|March 20, 2013||1||2||3||4||5||6||7||R||H||E|
|Win: SANDERS (8-4)||7.0||8||5||3||4||4|
|Loss: KETCHUM (6-4)||5.0||7||5||4||1||2|
|March 20, 2013||1||2||3||4||5||6||7||R||H||E|
|Win: PARKER (4-7)||3.0||8||3||3||1||3|
|Loss: TUCK (0-2)||4.1||6||5||5||3||0|
It’s good that Brittany Elmore likes a challenge. She has had more than her share in her freshman season.
Elmore is the lead-off hitter for the Lipscomb Lady Bisons softball team. She knows what she does will set the tone for the rest of the team offensively. She made the move to the outfield to start the season, only to move to second base after 16 games. She also is 29th in NCAA Division I in stolen bases with 15, an average of .63 per game.
Elmore admits she is surprised at the impact she has made on the team so early in her career. She is batting .349, second on the team. She leads the team in multi-hit games with nine. Her 15 steals and 18 attempts both lead the Atlantic Sun Conference.
“I am always up for a challenge,” Elmore said. “Wherever my team needs me to play, or wherever I am going to benefit the team, is where I want to play. I’m glad I can help.
“I don’t like things to come easy to me. I want a challenge. It makes me feel more accomplished.”
Elmore’s versatility both offensively and defensively caught LU softball coach Kristin Ryman’s attention early in the recruiting process as standout on the Goodpasture Christian School team.
“It’s hard to find players like that who can legitimately come into an NCAA Division I program and play in the outfield or infield or slap and hit,” Ryman said.
Heading into Wednesday’s games with Tennessee Tech from the Ohio Valley Conference the Lady Bisons are 19th in the nation in stolen bases with 48, an average of two per game.
Game times for the doubleheader are 4 and 6 p.m. The Lady Bisons are 11-13 overall. Tennessee Tech is 11-9. LU holds an 11-8 series advantage. This is the first meeting between the two teams since 2010.
“I was never big enough to be a power-hitter,” Elmore said. “God gave me the ability to run the bases. That was my one strength. As a slap hitter I can put the ball in play and get on base with my speed.”
Elmore usually steals based on signals from the coaching staff. A few years ago there was a movie about stealing cars titled “Gone in 60 Seconds”. If they made a movie about Elmore it would be called “Gone in 60 Feet”. She credits her success to both her physical and mental approach to running the base paths with a touch of good old-fashioned guts added.
“I think it is a mixture,” Elmore said. “Obviously, you have to have some kind of speed to steal a base. But at the same time it is mental…knowing when you can go and when you can’t.
“It comes with experience in running the bases. It is like trial and error. When you have been doing it for a long time you know if you can make it or not.”
Ryman points to Elmore’s aggressiveness at the plate and on the base paths. She sometimes allows her base runners to make a decision whether to steal or not.
“There are a few times where they can read a pitch in the dirt and steal on their own,” Ryman said. “That is true for any of our girls. Brittany is pretty good at that. She is willing to take more chances on the bases than some other players.
“Most of the time it is a called steal. We are trying to be more aggressive because we know as a whole that we have more team speed. But we continue to emphasize it is not only about speed.”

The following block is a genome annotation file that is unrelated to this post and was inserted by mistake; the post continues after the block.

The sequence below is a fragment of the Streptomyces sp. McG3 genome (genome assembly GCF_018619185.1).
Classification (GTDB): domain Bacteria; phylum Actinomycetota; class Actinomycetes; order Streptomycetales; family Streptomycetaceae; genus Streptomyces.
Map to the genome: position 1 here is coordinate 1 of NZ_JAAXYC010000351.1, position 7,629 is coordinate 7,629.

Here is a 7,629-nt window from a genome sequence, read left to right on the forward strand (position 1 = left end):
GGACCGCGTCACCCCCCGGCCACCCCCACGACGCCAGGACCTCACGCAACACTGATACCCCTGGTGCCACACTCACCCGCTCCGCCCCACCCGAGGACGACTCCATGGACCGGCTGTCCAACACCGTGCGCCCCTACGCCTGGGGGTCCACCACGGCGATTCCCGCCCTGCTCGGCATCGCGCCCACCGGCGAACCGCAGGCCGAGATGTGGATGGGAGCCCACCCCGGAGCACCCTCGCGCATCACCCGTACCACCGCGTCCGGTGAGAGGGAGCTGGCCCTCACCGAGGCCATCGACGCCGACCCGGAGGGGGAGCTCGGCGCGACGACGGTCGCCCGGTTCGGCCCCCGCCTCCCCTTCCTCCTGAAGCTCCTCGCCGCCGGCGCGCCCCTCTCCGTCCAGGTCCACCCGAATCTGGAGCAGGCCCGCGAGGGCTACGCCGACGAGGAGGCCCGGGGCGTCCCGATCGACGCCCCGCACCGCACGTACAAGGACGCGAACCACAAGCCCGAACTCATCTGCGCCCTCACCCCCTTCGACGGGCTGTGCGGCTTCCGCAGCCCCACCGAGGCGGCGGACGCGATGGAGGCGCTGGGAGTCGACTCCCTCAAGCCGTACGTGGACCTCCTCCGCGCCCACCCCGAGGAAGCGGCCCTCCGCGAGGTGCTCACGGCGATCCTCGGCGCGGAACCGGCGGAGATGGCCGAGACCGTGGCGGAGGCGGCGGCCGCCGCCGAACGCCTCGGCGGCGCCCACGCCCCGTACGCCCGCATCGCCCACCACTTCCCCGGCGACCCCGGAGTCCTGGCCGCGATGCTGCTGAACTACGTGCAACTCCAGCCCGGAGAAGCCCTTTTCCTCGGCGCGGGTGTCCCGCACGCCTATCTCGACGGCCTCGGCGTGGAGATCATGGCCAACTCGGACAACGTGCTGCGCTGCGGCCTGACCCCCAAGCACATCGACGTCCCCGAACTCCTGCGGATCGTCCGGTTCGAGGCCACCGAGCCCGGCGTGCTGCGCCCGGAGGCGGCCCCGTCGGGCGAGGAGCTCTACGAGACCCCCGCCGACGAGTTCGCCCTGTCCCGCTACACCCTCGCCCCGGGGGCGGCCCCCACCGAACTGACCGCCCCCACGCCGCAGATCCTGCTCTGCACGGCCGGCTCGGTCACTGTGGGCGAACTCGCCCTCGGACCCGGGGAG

Ryman stresses that some of her players get upset if they aren’t given a chance to steal a base.
“Brittany loves to steal bases,” Ryman said. “There are several of them that do. When they get on base, if I don’t give a steal signal, you can see they aren’t happy.
“They get the sense that they know they can beat a catcher. Brittany has that mentality more often than not. If you get on, you have to be almost dying for the coach to give you a steal signal. Brittany has that approach. She has good instincts in knowing when to break and when to hold and read a ball a little longer.”
Elmore, a left-handed hitter, is more than a slap hitter. She can hit away as well, which makes her a multiple threat in the lead-off spot. From almost the first day of fall practice Ryman had penciled in Elmore to bat at the top of the order. That decision quickly was written in permanent ink.
“There is no disrespect to the players we had batting lead-off the last couple of years, but they weren’t necessarily true lead-off hitters,” Ryman said. “I thought they did the job well for us at times, but they weren’t the ideal fit.
“When we recruited Brittany I knew the top of the order was going to be the best fit for her. She has always been the No. 1 or No. 2 hitter for most of the teams she has played for. I think it is important to have someone that has that mentality of knowing what it is like to be a lead-off hitter. She knows the importance of setting the tone for the offense.”
Elmore sometimes finds it difficult to be both a slap hitter and a regular hitter.
“It is very difficult for me,” Elmore said. “If I am focusing on slapping I am not focusing on hitting. Therefore, I might not be as good at hitting as I am slapping. You have to find that balance and be good at both.
“I read the defense. Basically, for me it is a matter of placement of the ball. If you hit the ball hard to the shortstop it doesn’t matter how fast you are because you are going to be out.”
Ryman ranks Elmore as one of the major weapons on offense.
“She has really good bat control with her slap,” Ryman said. “She is able to place it, which is tough sometimes for a freshman.
“Brittany has a good head on her shoulders as far as knowing when to swing away. It would be easy for someone with multiple weapons like she has to get anxious. And she avoids that. As soon as you think she is going to hit away or slap she will drop a bunt. She just reads what the defense gives her really well. All those things combined make her a really great lead-off hitter.”